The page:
Linda Trapnell examines the impact of TOC on playground behaviour.
It’s a question that most teachers and heads ponder at some stage in any school year: ‘How can I get very young pupils to take responsibility for their own behaviour?’
My own problem centred on a Year 2 class that contained a group of bright, mischievous and potentially disruptive pupils. Just telling them not to do something was an invitation to further mayhem, both in and outside the classroom.
I’d read some of Dr Eli Goldratt’s work on conflict resolution and problem solving in the workplace, but would it work with pupils? Why not? The root problems were probably the same; only the age of the protagonists was different. I made contact with Dr Goldratt during one of his trips to England and he offered us free training to learn the techniques. His techniques, based on the Theory of Constraints, are recommended study in most MBA courses and degree studies for Business Studies, Production, Management, etc. The business novel “The Goal” was written to show how the techniques could be used in solving industrial, management and personal dilemmas.
We agreed to commit some of the school budget to pay for release time, but we considered it justified if it went halfway to resolving our problems.
Dr. Goldratt’s Theory of Constraints is an overall framework for helping businesses determine:
- What to change – what is the leverage point?
- What to change to – what are the simple, practical solutions?
- How to cause the change – overcoming the inherent resistance to change.
So which problem should we start with?
The first issue I tackled was the inability of pupils to play within safe limits in the playground. We had a sloping field at the back of the school and two small playgrounds surrounded by flowerbeds. For most of the year the field area is out of bounds as it is wet and muddy. With the onset of fine weather in the spring the pupils were allowed onto the field and the mayhem began!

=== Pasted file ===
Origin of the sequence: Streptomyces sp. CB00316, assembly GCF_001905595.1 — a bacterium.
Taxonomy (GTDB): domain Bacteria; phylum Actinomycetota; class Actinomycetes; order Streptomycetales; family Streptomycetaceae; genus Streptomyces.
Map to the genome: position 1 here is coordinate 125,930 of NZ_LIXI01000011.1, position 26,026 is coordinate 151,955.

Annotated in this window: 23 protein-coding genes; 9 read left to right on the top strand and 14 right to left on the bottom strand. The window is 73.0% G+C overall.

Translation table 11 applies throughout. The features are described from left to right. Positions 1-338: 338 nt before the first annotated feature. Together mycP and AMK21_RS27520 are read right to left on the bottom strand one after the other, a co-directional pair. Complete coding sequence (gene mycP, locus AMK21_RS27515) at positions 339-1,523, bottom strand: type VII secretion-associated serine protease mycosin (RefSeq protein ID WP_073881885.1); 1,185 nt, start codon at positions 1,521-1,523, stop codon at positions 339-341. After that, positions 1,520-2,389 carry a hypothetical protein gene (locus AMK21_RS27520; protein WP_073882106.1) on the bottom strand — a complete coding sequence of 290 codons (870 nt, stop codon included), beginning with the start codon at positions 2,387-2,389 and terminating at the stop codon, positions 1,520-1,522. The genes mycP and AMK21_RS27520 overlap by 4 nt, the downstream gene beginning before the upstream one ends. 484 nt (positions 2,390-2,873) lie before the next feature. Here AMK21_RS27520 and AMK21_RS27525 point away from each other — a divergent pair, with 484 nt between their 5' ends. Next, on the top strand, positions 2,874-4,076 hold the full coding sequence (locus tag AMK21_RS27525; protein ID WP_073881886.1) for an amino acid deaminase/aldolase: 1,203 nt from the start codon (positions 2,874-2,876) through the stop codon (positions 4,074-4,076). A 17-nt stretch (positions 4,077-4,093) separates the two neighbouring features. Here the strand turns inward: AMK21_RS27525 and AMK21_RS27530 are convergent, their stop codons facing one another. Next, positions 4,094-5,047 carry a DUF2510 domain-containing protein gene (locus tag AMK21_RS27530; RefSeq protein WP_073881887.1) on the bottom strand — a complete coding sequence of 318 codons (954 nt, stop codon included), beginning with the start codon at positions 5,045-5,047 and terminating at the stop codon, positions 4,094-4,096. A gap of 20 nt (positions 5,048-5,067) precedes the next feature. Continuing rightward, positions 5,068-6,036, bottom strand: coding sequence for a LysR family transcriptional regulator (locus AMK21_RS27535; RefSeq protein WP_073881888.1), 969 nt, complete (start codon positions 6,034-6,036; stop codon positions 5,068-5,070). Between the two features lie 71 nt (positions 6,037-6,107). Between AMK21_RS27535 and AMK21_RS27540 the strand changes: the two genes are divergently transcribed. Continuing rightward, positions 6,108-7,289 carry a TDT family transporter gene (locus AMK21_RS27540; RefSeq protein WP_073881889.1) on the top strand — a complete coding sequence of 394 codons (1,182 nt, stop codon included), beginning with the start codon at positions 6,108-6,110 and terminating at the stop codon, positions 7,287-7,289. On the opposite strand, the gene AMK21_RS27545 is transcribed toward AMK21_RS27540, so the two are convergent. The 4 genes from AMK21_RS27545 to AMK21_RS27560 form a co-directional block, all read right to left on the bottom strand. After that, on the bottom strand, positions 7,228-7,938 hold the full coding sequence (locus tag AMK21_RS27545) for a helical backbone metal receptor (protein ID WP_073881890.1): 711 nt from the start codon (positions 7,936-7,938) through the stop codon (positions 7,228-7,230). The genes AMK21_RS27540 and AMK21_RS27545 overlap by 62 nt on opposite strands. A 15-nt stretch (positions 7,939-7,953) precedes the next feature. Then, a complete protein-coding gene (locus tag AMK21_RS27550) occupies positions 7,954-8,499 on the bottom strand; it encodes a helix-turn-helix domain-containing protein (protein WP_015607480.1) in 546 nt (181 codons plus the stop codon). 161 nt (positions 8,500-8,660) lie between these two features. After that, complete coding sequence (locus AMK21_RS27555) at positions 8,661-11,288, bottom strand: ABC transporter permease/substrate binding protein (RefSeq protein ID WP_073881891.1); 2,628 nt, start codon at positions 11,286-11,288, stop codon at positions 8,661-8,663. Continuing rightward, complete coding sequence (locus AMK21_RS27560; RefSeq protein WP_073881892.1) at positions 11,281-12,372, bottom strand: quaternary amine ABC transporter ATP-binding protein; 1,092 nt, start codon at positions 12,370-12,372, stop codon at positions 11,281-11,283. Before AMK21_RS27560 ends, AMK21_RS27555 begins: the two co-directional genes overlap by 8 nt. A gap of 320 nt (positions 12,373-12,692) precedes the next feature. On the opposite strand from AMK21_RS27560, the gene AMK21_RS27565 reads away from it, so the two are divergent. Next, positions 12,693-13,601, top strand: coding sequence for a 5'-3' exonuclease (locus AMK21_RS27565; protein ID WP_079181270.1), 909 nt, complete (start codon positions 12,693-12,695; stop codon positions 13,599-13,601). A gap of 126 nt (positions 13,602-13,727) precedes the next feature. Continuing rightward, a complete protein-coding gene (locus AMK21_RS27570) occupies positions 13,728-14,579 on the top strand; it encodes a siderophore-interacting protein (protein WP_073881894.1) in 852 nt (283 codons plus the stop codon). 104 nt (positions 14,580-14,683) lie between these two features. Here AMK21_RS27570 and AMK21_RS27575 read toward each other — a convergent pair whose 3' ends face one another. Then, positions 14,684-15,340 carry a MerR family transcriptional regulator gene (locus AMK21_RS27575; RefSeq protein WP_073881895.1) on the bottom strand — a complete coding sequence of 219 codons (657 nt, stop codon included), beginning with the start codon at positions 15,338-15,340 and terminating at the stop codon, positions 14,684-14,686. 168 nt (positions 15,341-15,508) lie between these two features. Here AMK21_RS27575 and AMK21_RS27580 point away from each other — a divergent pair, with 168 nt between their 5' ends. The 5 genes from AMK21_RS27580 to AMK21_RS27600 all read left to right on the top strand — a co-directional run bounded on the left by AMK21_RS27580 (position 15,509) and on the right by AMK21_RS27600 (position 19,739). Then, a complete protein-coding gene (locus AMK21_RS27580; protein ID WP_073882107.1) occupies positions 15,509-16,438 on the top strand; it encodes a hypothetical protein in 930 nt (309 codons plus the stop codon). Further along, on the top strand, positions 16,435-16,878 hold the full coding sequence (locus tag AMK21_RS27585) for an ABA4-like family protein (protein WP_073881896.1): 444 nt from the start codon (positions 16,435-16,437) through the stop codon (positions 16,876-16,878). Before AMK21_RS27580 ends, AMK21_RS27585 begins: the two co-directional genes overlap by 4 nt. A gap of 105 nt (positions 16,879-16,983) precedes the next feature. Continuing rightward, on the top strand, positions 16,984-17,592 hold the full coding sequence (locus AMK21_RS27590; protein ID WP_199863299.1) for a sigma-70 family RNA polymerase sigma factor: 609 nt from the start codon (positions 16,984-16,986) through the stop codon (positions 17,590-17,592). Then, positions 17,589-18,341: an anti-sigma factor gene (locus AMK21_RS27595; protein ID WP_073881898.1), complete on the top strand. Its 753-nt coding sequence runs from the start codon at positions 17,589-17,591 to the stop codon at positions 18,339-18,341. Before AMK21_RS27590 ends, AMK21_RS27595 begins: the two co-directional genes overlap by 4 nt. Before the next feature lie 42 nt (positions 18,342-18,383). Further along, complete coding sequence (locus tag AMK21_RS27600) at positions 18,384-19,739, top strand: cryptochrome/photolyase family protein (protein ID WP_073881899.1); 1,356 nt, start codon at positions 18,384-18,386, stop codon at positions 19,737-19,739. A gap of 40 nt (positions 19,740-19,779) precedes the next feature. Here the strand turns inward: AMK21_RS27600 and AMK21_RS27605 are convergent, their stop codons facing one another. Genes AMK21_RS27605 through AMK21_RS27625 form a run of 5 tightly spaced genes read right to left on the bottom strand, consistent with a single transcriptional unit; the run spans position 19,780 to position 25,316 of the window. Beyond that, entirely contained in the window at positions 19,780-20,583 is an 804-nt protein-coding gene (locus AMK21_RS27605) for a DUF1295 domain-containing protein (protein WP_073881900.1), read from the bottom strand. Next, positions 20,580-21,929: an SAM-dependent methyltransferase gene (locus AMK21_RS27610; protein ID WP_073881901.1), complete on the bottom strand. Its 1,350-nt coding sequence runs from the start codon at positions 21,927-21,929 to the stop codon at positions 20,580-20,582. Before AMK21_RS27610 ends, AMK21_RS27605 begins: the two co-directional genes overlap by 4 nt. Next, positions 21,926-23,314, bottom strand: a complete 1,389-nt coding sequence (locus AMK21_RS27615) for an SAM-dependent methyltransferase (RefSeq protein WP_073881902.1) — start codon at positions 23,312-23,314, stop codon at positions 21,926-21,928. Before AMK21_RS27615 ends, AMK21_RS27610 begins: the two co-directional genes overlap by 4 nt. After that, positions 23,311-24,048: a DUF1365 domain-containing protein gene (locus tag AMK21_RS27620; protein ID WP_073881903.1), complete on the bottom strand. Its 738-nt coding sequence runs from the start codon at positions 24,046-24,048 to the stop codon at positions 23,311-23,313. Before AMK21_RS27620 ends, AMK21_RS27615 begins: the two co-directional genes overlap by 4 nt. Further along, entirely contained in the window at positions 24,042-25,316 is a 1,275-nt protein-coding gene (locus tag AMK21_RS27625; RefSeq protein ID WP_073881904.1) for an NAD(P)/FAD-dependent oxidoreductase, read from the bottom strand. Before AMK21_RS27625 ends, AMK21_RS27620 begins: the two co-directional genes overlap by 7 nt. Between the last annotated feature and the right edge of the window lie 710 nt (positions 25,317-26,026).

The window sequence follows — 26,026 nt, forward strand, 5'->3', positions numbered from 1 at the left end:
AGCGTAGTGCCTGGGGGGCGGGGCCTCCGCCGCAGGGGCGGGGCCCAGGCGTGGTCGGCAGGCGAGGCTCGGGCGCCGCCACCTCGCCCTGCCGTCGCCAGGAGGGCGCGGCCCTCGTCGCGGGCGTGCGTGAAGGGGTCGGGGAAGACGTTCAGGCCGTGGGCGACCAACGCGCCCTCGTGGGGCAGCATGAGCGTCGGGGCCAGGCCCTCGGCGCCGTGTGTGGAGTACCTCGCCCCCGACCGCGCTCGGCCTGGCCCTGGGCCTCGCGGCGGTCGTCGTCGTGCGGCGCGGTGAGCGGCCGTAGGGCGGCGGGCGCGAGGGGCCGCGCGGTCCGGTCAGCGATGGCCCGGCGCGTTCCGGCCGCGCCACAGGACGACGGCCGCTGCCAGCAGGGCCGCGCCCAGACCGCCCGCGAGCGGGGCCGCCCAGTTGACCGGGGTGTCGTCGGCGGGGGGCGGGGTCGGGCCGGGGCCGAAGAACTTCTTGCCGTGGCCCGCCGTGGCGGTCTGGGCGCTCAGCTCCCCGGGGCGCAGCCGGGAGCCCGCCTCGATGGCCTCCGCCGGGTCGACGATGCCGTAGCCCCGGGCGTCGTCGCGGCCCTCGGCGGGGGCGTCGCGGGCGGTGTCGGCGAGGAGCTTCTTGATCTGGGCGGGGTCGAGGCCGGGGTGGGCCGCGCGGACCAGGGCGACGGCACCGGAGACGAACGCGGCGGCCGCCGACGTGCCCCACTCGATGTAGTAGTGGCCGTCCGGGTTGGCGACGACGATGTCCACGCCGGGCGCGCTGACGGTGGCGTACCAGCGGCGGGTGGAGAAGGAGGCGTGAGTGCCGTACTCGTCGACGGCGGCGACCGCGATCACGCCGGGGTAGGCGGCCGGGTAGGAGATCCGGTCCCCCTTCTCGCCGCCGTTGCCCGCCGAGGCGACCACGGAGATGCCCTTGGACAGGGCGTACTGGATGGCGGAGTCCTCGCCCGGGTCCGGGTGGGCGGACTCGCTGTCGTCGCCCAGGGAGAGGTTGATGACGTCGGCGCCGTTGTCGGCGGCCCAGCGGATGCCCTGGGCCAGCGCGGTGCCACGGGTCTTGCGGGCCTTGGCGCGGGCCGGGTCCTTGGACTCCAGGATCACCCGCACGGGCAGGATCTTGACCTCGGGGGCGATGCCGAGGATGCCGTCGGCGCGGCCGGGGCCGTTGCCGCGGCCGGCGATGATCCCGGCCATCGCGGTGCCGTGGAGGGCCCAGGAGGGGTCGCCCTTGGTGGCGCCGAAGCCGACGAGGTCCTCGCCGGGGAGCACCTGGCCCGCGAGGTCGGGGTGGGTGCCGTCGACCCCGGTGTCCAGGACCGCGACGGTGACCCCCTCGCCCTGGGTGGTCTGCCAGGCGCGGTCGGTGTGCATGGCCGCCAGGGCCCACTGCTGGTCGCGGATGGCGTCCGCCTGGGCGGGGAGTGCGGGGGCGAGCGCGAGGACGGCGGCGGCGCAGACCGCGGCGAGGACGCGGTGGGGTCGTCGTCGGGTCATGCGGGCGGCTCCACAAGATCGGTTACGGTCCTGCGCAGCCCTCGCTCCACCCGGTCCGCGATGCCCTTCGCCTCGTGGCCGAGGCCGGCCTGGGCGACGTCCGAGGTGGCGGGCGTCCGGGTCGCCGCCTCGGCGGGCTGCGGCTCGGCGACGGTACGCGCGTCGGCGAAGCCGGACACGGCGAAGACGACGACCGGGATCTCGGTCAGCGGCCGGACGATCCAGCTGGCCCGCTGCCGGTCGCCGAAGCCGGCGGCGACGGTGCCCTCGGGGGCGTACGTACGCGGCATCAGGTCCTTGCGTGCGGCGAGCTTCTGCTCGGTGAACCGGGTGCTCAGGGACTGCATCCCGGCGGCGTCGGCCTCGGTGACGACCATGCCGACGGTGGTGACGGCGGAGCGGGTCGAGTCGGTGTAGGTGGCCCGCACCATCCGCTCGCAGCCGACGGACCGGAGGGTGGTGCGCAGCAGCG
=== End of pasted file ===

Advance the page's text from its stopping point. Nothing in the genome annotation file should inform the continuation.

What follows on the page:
The pupils discovered every dangerous aspect of our outside area and drove the playground supervisors dizzy. There were more minor injuries than most A & E departments normally deal with. I was faced with demands to ‘do something’.
Was this the moment to test TOC?
I had no other great ideas so this was it. I gathered all the pupils in the school hall. They obviously did not consider themselves to have a problem. So what did they think was my problem? We talked of the events the day before and I asked the pupils how they felt playtime had gone. Battle scars were shown and tales of great misdeeds were told (complete with full names of miscreants – 6 year olds will always tell).
Together (head + 200 pupils) we began to construct a cloud, one of the basic TOC tools used to resolve (internal and external) conflicts and to solve problems.
So where did we go from here?
We had to look at the assumptions. A child said that you didn’t have to play everywhere to have fun. Another said that the rules didn’t have to be made by the teachers – children could do that.
I asked the pupils what rules they would make and we wrote (and illustrated) all suggestions on a flip chart. The pupils came up with more rules than I would have suggested – even rules to prevent events that I didn’t know were taking place!